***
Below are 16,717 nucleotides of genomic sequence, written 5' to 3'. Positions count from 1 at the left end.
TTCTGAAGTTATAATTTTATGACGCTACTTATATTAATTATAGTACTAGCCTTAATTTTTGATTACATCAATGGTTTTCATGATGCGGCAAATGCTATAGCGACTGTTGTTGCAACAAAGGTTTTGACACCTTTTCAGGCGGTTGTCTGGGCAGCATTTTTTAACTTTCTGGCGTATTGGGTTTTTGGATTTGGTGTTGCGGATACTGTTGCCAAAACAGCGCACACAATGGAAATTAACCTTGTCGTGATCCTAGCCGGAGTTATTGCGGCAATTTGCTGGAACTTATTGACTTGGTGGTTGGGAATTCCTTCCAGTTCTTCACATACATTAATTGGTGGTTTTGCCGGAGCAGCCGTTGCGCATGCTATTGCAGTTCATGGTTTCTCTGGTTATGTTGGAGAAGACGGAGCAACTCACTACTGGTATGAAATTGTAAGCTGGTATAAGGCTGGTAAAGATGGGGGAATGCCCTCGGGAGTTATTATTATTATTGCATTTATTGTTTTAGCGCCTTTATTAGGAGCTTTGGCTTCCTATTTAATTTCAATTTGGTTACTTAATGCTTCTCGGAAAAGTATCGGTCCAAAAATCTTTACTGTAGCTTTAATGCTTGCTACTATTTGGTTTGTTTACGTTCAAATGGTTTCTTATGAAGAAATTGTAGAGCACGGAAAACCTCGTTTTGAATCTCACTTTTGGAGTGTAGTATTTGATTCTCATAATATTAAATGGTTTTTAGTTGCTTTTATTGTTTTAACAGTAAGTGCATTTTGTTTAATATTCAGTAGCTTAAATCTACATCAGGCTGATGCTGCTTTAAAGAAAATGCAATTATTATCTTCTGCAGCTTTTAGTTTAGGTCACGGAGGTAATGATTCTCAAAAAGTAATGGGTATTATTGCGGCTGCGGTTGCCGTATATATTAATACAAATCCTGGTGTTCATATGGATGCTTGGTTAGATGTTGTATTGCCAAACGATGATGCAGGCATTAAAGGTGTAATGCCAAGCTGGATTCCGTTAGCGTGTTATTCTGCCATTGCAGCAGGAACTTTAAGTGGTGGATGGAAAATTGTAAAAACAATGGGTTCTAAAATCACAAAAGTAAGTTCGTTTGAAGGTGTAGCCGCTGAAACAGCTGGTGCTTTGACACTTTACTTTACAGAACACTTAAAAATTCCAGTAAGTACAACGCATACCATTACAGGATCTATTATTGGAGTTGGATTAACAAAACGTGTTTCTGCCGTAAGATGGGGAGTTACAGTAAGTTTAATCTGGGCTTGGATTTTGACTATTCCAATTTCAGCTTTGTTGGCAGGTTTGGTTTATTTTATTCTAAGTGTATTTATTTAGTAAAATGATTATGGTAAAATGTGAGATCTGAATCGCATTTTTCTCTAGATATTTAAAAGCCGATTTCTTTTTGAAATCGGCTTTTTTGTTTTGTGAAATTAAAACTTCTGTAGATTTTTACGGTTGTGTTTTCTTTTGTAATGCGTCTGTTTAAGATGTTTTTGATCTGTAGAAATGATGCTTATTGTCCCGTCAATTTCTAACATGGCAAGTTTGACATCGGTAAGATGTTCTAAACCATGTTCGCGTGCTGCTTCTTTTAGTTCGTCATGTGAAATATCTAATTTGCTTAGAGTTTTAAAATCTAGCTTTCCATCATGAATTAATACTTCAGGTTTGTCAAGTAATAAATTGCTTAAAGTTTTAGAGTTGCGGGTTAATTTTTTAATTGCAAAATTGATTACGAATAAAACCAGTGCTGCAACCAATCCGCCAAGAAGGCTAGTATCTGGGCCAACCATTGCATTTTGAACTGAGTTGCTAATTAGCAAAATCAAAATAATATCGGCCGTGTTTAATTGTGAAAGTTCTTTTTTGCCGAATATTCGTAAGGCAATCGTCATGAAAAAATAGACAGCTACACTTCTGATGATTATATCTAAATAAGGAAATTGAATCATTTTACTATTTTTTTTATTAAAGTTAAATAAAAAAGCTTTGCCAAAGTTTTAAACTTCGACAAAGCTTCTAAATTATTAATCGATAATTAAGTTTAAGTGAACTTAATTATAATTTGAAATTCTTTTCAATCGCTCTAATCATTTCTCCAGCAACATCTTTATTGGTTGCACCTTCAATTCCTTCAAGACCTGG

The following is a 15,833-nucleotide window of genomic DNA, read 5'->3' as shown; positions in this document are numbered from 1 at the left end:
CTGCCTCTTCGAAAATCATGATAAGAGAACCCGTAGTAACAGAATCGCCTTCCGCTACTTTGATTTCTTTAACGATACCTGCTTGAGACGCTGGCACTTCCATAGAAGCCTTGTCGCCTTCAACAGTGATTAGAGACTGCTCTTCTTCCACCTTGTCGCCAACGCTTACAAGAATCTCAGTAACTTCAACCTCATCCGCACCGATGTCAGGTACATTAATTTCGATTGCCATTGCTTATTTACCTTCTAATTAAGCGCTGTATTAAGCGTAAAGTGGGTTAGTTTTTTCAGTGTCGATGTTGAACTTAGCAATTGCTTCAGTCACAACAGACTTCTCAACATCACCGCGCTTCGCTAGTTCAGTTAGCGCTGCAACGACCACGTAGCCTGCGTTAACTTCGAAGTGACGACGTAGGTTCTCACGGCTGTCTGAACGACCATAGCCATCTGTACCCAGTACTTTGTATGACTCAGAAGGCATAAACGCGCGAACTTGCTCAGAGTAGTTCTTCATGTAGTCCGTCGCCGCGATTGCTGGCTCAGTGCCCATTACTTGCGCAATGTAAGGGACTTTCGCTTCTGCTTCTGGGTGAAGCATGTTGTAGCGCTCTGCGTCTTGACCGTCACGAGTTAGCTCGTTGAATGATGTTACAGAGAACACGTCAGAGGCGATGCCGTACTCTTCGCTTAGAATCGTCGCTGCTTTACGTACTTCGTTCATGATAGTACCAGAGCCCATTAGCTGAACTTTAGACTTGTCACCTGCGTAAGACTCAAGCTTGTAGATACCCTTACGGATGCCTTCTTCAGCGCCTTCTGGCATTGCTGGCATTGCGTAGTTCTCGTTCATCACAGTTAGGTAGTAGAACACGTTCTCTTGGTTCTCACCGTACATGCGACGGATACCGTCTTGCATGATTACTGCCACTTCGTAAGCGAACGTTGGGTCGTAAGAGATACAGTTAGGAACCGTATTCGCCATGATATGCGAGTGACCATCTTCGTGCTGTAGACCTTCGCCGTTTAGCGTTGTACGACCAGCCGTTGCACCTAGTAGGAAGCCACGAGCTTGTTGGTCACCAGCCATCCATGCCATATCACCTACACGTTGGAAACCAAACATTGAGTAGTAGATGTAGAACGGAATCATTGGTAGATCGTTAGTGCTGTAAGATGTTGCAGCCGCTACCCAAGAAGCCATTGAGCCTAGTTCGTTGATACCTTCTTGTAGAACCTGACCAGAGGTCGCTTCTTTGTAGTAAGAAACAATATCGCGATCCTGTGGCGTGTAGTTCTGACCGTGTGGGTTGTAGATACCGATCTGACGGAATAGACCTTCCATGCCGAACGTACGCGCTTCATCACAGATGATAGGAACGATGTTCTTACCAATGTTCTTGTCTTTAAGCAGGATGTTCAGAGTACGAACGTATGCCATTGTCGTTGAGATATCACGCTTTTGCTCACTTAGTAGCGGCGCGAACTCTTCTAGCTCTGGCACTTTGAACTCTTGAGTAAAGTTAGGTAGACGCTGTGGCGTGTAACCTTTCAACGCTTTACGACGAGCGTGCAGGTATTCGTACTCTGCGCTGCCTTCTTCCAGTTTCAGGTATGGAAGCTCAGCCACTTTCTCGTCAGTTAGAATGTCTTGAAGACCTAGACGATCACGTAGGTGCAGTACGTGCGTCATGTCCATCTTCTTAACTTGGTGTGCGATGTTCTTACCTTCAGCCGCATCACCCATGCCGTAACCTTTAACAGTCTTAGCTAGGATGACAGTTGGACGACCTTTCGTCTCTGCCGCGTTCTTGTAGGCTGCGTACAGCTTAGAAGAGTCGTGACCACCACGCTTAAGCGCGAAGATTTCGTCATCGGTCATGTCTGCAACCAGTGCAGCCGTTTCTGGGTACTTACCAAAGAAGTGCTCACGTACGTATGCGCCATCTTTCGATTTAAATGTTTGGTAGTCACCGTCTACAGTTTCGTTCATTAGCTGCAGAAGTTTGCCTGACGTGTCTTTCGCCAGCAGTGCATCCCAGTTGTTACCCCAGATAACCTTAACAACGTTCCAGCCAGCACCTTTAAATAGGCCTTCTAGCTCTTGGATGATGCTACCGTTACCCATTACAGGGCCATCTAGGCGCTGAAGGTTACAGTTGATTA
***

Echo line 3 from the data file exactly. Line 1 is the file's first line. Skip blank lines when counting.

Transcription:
The following is a 15,833-nucleotide window of genomic DNA, read 5'->3' as shown; positions in this document are numbered from 1 at the left end: